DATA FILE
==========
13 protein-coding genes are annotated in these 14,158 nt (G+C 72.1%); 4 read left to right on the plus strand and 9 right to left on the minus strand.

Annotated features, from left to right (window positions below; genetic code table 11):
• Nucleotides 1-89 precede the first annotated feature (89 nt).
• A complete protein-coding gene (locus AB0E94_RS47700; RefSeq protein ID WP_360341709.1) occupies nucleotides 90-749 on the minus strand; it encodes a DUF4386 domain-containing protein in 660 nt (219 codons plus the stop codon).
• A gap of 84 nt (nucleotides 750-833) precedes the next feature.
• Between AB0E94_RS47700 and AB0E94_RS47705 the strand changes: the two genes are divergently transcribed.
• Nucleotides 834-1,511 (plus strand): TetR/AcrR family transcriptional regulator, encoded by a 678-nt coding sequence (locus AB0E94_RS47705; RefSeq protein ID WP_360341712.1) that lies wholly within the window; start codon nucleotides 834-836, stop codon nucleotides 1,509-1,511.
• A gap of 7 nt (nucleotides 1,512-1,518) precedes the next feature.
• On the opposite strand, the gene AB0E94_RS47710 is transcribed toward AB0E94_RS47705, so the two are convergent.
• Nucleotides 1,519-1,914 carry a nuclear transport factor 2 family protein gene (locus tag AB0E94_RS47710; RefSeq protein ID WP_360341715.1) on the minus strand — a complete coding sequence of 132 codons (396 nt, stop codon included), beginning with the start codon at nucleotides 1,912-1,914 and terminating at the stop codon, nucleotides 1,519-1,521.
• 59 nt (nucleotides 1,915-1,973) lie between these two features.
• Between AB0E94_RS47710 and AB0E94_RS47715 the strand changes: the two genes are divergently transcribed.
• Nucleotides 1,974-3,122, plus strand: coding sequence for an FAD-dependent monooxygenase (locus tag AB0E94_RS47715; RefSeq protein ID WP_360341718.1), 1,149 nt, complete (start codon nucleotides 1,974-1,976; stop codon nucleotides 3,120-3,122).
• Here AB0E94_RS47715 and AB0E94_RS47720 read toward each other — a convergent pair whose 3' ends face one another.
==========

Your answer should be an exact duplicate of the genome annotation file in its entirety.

13 protein-coding genes are annotated in these 14,158 nt (G+C 72.1%); 4 read left to right on the plus strand and 9 right to left on the minus strand.

Annotated features, from left to right (window positions below; genetic code table 11):
• Nucleotides 1-89 precede the first annotated feature (89 nt).
• A complete protein-coding gene (locus AB0E94_RS47700; RefSeq protein ID WP_360341709.1) occupies nucleotides 90-749 on the minus strand; it encodes a DUF4386 domain-containing protein in 660 nt (219 codons plus the stop codon).
• A gap of 84 nt (nucleotides 750-833) precedes the next feature.
• Between AB0E94_RS47700 and AB0E94_RS47705 the strand changes: the two genes are divergently transcribed.
• Nucleotides 834-1,511 (plus strand): TetR/AcrR family transcriptional regulator, encoded by a 678-nt coding sequence (locus AB0E94_RS47705; RefSeq protein ID WP_360341712.1) that lies wholly within the window; start codon nucleotides 834-836, stop codon nucleotides 1,509-1,511.
• A gap of 7 nt (nucleotides 1,512-1,518) precedes the next feature.
• On the opposite strand, the gene AB0E94_RS47710 is transcribed toward AB0E94_RS47705, so the two are convergent.
• Nucleotides 1,519-1,914 carry a nuclear transport factor 2 family protein gene (locus tag AB0E94_RS47710; RefSeq protein ID WP_360341715.1) on the minus strand — a complete coding sequence of 132 codons (396 nt, stop codon included), beginning with the start codon at nucleotides 1,912-1,914 and terminating at the stop codon, nucleotides 1,519-1,521.
• 59 nt (nucleotides 1,915-1,973) lie between these two features.
• Between AB0E94_RS47710 and AB0E94_RS47715 the strand changes: the two genes are divergently transcribed.
• Nucleotides 1,974-3,122, plus strand: coding sequence for an FAD-dependent monooxygenase (locus tag AB0E94_RS47715; RefSeq protein ID WP_360341718.1), 1,149 nt, complete (start codon nucleotides 1,974-1,976; stop codon nucleotides 3,120-3,122).
• Here AB0E94_RS47715 and AB0E94_RS47720 read toward each other — a convergent pair whose 3' ends face one another.